He returned to Norway in 1929 with a big art collection he’d bought on the cheap, under somewhat of a cloud. He envisioned a more militarized Norway, hewing toward fundamentalist Lutheran values, very hostile to organized labor and anything that might make Norway lean toward or imitate the USSR. By the standards of his day, he was a rock-ribbed nationalist and socio-political conservative. He authored a rather oddly-founded philosophy called Universism, which as near as I can tell, asserts nothing profound.
Not long after he got home, Quisling left the Royal Norwegian Army to enter politics. It only took him about four years to rise to Minister of Defense, then alienate most of Norway. The population at large rejected not only Quisling, but many of his more extreme ideas. He formed a fringe party, which became the aforementioned NS, with himself as Fører. To mainstream Norway, especially with Hitler’s rise to absolute power in Germany right around that time, the NS looked and sounded a lot like a Norwegian variant of Nazism. It couldn’t get a single candidate elected to the Storting (Parliament), and Quisling remained a fringe character. When he started cozying up to the Nazis, and growing increasingly anti-Jewish in his rhetoric, it looked to Norwegians like they’d been right on the money. By the outbreak of war in 1939, he’d have had trouble getting elected dogcatcher. He was political poison.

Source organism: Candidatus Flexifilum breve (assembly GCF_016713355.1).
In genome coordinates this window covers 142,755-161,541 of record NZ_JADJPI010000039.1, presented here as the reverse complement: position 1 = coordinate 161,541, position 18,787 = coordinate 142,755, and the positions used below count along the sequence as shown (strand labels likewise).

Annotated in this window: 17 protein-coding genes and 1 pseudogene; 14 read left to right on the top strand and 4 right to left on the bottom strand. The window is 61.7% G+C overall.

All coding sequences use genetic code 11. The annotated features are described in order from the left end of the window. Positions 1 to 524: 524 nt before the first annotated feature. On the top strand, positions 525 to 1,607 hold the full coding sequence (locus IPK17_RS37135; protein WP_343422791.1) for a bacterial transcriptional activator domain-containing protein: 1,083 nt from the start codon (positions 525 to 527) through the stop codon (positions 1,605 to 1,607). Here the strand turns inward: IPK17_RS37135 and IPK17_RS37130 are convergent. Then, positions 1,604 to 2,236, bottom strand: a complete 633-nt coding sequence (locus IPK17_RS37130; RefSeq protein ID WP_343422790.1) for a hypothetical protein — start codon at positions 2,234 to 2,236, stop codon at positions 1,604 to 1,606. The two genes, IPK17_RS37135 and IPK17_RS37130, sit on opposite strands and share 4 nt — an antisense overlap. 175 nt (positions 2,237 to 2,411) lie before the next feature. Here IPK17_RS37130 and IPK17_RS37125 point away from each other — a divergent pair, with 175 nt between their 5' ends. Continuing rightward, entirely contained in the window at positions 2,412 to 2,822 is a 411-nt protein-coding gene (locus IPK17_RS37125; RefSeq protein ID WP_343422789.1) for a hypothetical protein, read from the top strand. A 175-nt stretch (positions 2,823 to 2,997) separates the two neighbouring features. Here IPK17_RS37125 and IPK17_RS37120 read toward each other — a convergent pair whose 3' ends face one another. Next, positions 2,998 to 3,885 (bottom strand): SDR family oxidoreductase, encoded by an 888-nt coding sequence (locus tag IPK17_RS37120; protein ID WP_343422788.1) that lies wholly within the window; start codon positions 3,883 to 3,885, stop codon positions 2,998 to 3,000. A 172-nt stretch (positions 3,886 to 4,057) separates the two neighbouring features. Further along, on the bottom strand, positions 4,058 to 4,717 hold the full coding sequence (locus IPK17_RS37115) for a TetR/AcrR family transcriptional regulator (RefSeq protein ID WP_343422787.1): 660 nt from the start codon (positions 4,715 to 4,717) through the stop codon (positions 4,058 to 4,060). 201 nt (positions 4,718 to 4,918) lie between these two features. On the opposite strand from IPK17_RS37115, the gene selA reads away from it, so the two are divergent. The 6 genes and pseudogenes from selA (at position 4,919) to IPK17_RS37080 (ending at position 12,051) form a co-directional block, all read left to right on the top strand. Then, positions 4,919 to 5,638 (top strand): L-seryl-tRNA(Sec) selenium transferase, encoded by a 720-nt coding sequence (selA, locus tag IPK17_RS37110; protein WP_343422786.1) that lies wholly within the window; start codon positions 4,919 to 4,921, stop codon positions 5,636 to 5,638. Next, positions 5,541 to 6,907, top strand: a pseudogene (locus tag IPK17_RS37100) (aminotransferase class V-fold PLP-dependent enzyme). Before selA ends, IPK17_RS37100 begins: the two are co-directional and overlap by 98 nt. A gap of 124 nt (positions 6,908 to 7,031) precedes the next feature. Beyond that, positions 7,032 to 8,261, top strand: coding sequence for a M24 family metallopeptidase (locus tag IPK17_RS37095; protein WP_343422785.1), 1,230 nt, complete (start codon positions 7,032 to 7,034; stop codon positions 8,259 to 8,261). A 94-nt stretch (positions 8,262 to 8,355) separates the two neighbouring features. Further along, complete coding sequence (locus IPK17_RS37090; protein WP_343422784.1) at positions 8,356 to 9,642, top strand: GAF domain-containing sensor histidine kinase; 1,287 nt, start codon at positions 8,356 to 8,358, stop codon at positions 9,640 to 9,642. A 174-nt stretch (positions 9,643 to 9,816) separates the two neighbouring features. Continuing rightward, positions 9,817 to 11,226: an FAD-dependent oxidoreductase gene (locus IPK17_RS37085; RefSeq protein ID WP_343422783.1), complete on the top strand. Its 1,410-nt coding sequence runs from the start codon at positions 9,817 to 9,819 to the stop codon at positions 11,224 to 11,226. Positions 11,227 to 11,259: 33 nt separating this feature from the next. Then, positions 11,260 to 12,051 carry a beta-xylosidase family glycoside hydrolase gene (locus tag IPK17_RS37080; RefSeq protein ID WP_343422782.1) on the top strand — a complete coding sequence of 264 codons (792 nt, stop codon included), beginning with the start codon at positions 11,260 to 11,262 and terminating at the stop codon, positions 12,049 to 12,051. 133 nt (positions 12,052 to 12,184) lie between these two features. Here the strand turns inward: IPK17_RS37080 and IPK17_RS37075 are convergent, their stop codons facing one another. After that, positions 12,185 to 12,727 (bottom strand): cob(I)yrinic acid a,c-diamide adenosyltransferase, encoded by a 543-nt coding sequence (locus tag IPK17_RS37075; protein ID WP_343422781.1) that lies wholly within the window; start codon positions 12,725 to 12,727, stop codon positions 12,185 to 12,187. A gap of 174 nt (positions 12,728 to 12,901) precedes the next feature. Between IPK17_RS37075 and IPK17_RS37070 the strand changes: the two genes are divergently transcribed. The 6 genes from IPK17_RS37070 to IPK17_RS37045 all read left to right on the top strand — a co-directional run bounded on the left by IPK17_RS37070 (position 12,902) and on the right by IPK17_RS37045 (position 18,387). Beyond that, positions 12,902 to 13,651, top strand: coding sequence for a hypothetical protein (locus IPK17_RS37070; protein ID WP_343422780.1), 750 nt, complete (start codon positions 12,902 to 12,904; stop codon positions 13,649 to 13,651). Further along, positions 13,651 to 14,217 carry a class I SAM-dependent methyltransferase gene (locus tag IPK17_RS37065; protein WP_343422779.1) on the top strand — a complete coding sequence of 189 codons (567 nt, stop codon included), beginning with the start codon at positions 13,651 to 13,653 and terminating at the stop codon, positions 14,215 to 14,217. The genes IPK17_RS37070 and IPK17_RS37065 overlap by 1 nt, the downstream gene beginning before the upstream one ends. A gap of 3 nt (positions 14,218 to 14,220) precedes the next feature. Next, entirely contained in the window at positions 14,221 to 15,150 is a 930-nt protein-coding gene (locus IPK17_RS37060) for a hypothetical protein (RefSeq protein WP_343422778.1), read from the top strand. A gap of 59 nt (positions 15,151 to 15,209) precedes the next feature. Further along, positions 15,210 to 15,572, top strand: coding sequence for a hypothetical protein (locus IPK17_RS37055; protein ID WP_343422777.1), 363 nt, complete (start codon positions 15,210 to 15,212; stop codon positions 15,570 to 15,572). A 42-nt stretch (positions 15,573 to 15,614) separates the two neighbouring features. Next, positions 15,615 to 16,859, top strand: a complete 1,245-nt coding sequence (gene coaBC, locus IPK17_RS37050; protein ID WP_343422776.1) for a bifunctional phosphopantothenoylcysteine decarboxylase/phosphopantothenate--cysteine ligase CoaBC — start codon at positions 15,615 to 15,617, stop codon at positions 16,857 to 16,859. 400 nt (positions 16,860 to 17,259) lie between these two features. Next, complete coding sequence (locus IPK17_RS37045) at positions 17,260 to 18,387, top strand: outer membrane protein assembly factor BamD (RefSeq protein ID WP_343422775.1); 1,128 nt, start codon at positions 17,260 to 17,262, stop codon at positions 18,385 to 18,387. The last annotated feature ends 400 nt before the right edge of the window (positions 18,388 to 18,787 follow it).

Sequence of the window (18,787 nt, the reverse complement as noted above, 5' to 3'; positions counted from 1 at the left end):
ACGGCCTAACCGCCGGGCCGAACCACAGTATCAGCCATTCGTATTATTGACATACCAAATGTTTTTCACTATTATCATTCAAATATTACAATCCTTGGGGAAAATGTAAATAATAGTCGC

One wonders: with so few Jews in Norway, how the hell did Quisling find a reason to become an anti-Semite? Where did he manage to find some Semites to be anti-? Well, turns out that he got ripped off trying to sell some of his art in the US through his brother, and he believed that the people who ripped him off were Jewish (I haven’t verified if they were or not). So it became something of a personal thing, but the issue originated outside Norway–he had to hunt up some Semites elsewhere. Of course, once he got the racist bee in his bonnet, his mind could come up with Jewish/leftist/atheist dangers anywhere it wanted to see them. In my view, the warped aspect of this thinking is that he could somehow conclude that the Nazi outcome had any chance of being better than, say, the rise of a strong left/labor movement.
In 1940, before the British and French could get saddled up to invade Norway, the Germans struck first. The Anglo-Franco-Polish force originally designated to help Finland (but which dawdled all winter until the Finns had to sue for peace), but then was intended for use invading Norway, now showed up to help the Norwegians. They fought bravely, but weren’t much help. Most of Norway’s real help came from its own army, which hadn’t even been mobilized and was taken by surprise in that state, but nonetheless resisted for sixty-two days–something France would not manage, despite more and better tanks than Germany. The Germans paid a price, though, losing the heavy cruiser Blucher to land-based torpedoes in the Oslofjord. They were pissed off, for Germany didn’t have many capital ships.
Early in the invasion, Quisling had an Alexander Haig moment (“I’m in control here…”), got onto the airwaves, and started telling the Norwegian armed forces to go home. He had no authority to do that. He assumed that he would now, as Fører, recondition Norway into the model Nazi ally and regain its domestic independence. He spent the whole war trying to do that, with the Germans promising him more independence and reneging most of the time on the grounds that Quisling couldn’t deliver the goods. He could not inspire Norwegians to accept the end of their multiparty constitutional monarchy and learn to love being good worker bees within the Greater Nazi Area, moving iron ore and catching fish. Several hundred thousand German troops occupied Norway throughout the war, which is extraordinary considering the Norwegian wartime population of about three million. Imagine one German to guard every six Norwegian men, women and children.